OTC Awards $96M in Contracts; Bridge Ranking Improves

Wed July 31, 2019 - West Edition #16
Oklahoma Department of Transportation


The state’s national ranking for bridge conditions continues to improve due to a long focus on eliminating Oklahoma’s structurally deficient bridges, including the $31 million reconstruction of the I-35 bridges over Deep Fork Creek in northeast Oklahoma City.
(Oklahoma Department of Transportation photo)
The state’s national ranking for bridge conditions continues to improve due to a long focus on eliminating Oklahoma’s structurally deficient bridges, including the $31 million reconstruction of the I-35 bridges over Deep Fork Creek in northeast Oklahoma City. (Oklahoma Department of Transportation photo)
The state’s national ranking for bridge conditions continues to improve due to a long focus on eliminating Oklahoma’s structurally deficient bridges, including the $31 million reconstruction of the I-35 bridges over Deep Fork Creek in northeast Oklahoma City.
(Oklahoma Department of Transportation photo) OTC members heard details on an estimated $588,000 emergency project to repair two bridges on U.S.-64 between Roland and Fort Smith, Ark., in Sequoyah County that were significantly damaged by historic spring flooding.
(Oklahoma Department of Transportation photo) Commissioners heard a report on ODOT’s efforts to repair a washout on SH-4 in Yukon, caused by torrential rainfall and flash flooding in June.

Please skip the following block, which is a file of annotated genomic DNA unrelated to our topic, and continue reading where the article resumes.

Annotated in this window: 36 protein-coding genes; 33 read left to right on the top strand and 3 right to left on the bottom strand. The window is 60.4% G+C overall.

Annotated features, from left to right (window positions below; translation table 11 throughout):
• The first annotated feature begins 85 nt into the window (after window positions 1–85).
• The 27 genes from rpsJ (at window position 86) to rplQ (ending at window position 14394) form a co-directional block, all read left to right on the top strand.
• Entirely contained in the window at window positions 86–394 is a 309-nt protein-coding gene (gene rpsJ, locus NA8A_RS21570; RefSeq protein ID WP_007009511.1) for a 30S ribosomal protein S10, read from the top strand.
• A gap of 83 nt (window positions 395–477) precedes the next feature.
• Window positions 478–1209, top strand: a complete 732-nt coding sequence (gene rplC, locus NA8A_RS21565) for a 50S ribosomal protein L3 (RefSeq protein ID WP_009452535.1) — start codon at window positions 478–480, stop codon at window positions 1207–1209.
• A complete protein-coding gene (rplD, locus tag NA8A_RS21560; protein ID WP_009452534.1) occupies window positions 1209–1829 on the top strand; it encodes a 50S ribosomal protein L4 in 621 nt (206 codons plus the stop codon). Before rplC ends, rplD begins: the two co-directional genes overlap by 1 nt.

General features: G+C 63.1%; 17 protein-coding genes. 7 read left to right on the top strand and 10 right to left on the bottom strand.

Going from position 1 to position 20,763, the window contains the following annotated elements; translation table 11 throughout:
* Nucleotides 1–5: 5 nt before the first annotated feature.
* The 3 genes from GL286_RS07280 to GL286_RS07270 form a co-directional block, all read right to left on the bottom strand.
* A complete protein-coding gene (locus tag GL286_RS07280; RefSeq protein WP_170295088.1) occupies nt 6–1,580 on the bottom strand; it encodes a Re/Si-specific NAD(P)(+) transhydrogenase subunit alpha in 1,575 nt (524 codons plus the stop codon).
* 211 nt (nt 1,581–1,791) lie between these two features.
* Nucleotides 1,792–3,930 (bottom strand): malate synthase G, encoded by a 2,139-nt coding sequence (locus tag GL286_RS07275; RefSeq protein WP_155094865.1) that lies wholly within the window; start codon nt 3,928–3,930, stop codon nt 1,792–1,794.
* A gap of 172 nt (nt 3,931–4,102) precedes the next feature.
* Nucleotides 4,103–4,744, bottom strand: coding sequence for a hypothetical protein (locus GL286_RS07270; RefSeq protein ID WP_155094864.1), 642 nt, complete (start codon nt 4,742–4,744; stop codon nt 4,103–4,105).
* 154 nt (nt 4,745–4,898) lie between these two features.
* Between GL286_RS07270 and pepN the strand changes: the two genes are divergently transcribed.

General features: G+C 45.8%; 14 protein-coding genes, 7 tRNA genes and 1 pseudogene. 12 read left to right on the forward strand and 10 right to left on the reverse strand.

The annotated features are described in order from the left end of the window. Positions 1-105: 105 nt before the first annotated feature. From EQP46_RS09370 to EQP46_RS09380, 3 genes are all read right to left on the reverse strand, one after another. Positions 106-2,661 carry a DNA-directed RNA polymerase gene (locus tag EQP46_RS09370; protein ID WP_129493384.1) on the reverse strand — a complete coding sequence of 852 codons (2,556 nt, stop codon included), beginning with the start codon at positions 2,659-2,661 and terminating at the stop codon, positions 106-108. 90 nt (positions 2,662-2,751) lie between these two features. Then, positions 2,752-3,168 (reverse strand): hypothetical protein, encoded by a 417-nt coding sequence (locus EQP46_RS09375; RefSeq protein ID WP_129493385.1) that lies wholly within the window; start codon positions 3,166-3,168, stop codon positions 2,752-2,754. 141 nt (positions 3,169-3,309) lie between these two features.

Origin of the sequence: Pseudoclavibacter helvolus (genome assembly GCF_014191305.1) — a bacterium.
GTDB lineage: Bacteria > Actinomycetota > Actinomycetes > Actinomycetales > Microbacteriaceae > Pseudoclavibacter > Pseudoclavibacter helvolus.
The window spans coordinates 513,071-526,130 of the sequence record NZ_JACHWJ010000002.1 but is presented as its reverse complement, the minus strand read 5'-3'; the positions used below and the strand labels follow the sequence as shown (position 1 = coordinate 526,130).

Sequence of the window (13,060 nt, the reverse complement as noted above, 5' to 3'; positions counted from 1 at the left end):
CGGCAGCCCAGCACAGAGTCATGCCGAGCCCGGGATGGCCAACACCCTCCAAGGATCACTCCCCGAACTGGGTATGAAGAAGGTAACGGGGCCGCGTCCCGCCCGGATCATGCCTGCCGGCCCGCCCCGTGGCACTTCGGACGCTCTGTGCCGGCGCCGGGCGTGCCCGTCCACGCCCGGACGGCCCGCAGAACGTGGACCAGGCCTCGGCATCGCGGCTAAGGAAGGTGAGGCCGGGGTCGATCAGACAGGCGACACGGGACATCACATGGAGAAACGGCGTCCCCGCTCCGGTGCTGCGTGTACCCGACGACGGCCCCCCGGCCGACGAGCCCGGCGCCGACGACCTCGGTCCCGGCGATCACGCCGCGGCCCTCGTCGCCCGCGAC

(Oklahoma Department of Transportation photo)

Highlights of the Oklahoma Transportation Commission's July 1 meeting include announcement of the creation of a new transit office at the Oklahoma Department of Transportation; an update on the state's improving bridge conditions; details of emergency repair plans for highways in Canadian and Sequoyah counties damaged by spring flooding; removal of a section of SH-3 in Oklahoma County from the highway system; and approval of funding for upcoming centerline rumble strip installation. Contracts were awarded for a traffic signal on SH-74 in Oklahoma County, local government projects in Norman, Midwest City and Tulsa County, as well as I-40 improvements in McIntosh and Okfuskee counties.